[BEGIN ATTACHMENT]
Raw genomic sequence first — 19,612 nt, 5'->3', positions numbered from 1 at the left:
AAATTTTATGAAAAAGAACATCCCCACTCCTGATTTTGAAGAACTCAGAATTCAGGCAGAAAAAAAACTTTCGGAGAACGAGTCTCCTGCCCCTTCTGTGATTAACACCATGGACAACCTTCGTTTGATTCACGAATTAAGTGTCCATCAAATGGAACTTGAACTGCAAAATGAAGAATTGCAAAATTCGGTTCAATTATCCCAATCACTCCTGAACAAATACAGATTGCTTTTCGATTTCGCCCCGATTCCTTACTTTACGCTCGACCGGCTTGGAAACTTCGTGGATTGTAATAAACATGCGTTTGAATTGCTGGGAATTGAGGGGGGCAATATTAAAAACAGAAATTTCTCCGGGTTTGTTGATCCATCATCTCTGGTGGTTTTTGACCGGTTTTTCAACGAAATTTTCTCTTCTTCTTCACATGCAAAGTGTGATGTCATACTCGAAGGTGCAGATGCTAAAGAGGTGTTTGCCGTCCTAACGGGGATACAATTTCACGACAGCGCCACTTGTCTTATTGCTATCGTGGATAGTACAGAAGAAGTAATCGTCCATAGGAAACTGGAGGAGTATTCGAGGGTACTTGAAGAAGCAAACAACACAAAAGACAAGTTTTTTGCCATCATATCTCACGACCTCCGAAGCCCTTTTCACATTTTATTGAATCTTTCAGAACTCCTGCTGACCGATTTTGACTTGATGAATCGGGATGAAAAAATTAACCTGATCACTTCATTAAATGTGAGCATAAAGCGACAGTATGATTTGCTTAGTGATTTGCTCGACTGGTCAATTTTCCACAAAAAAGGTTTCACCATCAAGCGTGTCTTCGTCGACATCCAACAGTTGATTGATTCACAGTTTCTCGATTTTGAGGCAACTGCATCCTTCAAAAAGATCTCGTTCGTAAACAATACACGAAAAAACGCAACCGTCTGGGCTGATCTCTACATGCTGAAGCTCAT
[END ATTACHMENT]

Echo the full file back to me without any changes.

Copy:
Raw genomic sequence first — 19,612 nt, 5'->3', positions numbered from 1 at the left:
AAATTTTATGAAAAAGAACATCCCCACTCCTGATTTTGAAGAACTCAGAATTCAGGCAGAAAAAAAACTTTCGGAGAACGAGTCTCCTGCCCCTTCTGTGATTAACACCATGGACAACCTTCGTTTGATTCACGAATTAAGTGTCCATCAAATGGAACTTGAACTGCAAAATGAAGAATTGCAAAATTCGGTTCAATTATCCCAATCACTCCTGAACAAATACAGATTGCTTTTCGATTTCGCCCCGATTCCTTACTTTACGCTCGACCGGCTTGGAAACTTCGTGGATTGTAATAAACATGCGTTTGAATTGCTGGGAATTGAGGGGGGCAATATTAAAAACAGAAATTTCTCCGGGTTTGTTGATCCATCATCTCTGGTGGTTTTTGACCGGTTTTTCAACGAAATTTTCTCTTCTTCTTCACATGCAAAGTGTGATGTCATACTCGAAGGTGCAGATGCTAAAGAGGTGTTTGCCGTCCTAACGGGGATACAATTTCACGACAGCGCCACTTGTCTTATTGCTATCGTGGATAGTACAGAAGAAGTAATCGTCCATAGGAAACTGGAGGAGTATTCGAGGGTACTTGAAGAAGCAAACAACACAAAAGACAAGTTTTTTGCCATCATATCTCACGACCTCCGAAGCCCTTTTCACATTTTATTGAATCTTTCAGAACTCCTGCTGACCGATTTTGACTTGATGAATCGGGATGAAAAAATTAACCTGATCACTTCATTAAATGTGAGCATAAAGCGACAGTATGATTTGCTTAGTGATTTGCTCGACTGGTCAATTTTCCACAAAAAAGGTTTCACCATCAAGCGTGTCTTCGTCGACATCCAACAGTTGATTGATTCACAGTTTCTCGATTTTGAGGCAACTGCATCCTTCAAAAAGATCTCGTTCGTAAACAATACACGAAAAAACGCAACCGTCTGGGCTGATCTCTACATGCTGAAGCTCAT